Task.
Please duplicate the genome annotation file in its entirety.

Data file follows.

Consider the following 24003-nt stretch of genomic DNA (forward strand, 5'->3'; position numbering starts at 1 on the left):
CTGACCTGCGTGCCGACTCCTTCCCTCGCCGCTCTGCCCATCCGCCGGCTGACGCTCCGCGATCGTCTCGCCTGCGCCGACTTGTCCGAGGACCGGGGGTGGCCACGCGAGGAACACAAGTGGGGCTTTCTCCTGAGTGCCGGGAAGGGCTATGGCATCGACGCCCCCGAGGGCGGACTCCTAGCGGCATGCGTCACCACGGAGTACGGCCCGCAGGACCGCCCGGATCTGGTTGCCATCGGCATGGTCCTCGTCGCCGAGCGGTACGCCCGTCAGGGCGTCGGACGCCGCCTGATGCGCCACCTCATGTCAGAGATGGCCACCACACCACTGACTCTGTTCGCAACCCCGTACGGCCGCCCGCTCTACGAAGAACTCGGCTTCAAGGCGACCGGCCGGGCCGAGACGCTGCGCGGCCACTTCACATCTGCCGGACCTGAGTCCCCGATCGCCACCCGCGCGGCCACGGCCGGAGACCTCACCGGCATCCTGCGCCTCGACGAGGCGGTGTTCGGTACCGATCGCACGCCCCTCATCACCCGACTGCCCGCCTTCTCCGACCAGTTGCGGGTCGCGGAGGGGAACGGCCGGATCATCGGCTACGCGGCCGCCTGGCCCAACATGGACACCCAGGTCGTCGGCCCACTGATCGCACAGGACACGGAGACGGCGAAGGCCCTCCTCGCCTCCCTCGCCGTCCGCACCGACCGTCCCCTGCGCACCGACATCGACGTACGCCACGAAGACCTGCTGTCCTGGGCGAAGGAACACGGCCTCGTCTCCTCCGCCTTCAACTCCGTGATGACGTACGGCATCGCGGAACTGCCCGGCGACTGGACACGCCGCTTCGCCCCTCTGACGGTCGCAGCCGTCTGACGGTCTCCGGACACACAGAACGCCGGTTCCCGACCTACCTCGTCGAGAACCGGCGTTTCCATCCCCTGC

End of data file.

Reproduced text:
Consider the following 24003-nt stretch of genomic DNA (forward strand, 5'->3'; position numbering starts at 1 on the left):
CTGACCTGCGTGCCGACTCCTTCCCTCGCCGCTCTGCCCATCCGCCGGCTGACGCTCCGCGATCGTCTCGCCTGCGCCGACTTGTCCGAGGACCGGGGGTGGCCACGCGAGGAACACAAGTGGGGCTTTCTCCTGAGTGCCGGGAAGGGCTATGGCATCGACGCCCCCGAGGGCGGACTCCTAGCGGCATGCGTCACCACGGAGTACGGCCCGCAGGACCGCCCGGATCTGGTTGCCATCGGCATGGTCCTCGTCGCCGAGCGGTACGCCCGTCAGGGCGTCGGACGCCGCCTGATGCGCCACCTCATGTCAGAGATGGCCACCACACCACTGACTCTGTTCGCAACCCCGTACGGCCGCCCGCTCTACGAAGAACTCGGCTTCAAGGCGACCGGCCGGGCCGAGACGCTGCGCGGCCACTTCACATCTGCCGGACCTGAGTCCCCGATCGCCACCCGCGCGGCCACGGCCGGAGACCTCACCGGCATCCTGCGCCTCGACGAGGCGGTGTTCGGTACCGATCGCACGCCCCTCATCACCCGACTGCCCGCCTTCTCCGACCAGTTGCGGGTCGCGGAGGGGAACGGCCGGATCATCGGCTACGCGGCCGCCTGGCCCAACATGGACACCCAGGTCGTCGGCCCACTGATCGCACAGGACACGGAGACGGCGAAGGCCCTCCTCGCCTCCCTCGCCGTCCGCACCGACCGTCCCCTGCGCACCGACATCGACGTACGCCACGAAGACCTGCTGTCCTGGGCGAAGGAACACGGCCTCGTCTCCTCCGCCTTCAACTCCGTGATGACGTACGGCATCGCGGAACTGCCCGGCGACTGGACACGCCGCTTCGCCCCTCTGACGGTCGCAGCCGTCTGACGGTCTCCGGACACACAGAACGCCGGTTCCCGACCTACCTCGTCGAGAACCGGCGTTTCCATCCCCTGC